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The term electric power plant tends to evoke images of fossil fuel-fired generation facilities with soaring smoke stacks and hulking cooling towers.
These types of plants, along with nuclear, have long formed the energy backbone of many major economies such as the US and China – and still do.
Advantages of these types of large-scale electric power plants are that they provide a steady output and can be built near load centers, among others.
Fossil fuel-fired (coal, oil or gas) and nuclear plants operate by heating water to create steam which then spins a turbine which spins a generator. The chemical energy of coal, for example, is converted into thermal energy (steam) and then mechanical energy (movement of turbine) and, finally, electrical energy.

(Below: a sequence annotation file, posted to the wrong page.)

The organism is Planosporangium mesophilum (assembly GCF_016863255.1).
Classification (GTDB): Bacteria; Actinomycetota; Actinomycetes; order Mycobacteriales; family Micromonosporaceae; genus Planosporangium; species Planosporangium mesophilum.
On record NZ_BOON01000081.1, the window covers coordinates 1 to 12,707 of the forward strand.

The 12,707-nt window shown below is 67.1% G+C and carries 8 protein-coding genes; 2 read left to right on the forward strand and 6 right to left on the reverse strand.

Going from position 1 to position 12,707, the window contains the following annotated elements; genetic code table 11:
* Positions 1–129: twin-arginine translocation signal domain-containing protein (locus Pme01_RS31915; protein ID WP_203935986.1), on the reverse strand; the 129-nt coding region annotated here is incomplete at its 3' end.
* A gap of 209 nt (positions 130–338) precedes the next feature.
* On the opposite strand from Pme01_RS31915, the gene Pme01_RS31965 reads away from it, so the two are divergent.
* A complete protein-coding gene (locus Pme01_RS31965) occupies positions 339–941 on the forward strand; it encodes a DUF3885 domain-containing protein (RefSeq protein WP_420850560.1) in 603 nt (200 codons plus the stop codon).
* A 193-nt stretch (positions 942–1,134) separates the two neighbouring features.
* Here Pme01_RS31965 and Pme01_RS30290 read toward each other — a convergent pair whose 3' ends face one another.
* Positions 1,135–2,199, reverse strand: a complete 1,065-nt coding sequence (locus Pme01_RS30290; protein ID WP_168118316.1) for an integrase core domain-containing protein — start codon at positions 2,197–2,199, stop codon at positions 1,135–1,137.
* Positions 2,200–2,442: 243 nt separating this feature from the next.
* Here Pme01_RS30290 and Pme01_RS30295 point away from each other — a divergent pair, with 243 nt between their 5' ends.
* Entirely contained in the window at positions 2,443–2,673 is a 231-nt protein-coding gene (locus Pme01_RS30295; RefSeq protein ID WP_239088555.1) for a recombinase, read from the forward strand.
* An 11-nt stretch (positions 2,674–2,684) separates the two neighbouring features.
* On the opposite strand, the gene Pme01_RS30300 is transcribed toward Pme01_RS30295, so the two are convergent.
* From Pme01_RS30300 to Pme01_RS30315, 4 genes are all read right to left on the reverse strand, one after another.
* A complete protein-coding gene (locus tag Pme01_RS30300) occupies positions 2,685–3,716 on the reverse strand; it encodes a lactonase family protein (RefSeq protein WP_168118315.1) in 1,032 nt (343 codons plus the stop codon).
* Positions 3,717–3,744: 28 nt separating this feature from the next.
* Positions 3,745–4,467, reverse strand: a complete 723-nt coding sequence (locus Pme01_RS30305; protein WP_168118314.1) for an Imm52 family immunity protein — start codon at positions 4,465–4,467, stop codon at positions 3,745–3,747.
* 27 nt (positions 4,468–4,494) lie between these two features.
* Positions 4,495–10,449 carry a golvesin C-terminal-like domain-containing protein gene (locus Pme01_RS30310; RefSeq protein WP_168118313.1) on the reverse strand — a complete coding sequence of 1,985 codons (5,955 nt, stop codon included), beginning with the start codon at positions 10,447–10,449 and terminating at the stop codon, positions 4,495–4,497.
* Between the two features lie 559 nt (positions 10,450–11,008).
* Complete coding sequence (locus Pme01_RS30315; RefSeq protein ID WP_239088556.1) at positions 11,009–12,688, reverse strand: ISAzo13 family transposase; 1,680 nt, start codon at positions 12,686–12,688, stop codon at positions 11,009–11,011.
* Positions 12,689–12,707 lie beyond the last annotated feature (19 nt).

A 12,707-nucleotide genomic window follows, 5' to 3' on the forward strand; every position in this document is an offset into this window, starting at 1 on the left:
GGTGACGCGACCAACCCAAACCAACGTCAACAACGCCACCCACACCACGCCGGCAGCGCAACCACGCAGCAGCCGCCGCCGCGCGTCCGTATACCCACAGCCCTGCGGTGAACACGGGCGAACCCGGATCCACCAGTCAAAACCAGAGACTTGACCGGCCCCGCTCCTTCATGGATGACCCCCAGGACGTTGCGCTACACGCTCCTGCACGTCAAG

Some governments, particularly in countries with limited fossil fuel resources, are developing policies to promote renewables in a bid to increase energy security and diversify their energy mixes. These types of plants tend to generate less opposition from citizens, also.
And while large, utility-scale projects tend to make headlines, mini-hydro power plants are also being developed along with small self-supply solar projects.
For many years to come we may still associate the term power plant with coal-fired or nuclear electric power plants, but we will likely reach a point where electric power plant brings to mind images of sprawling solar PV parks or a hillside bristling with wind turbines.
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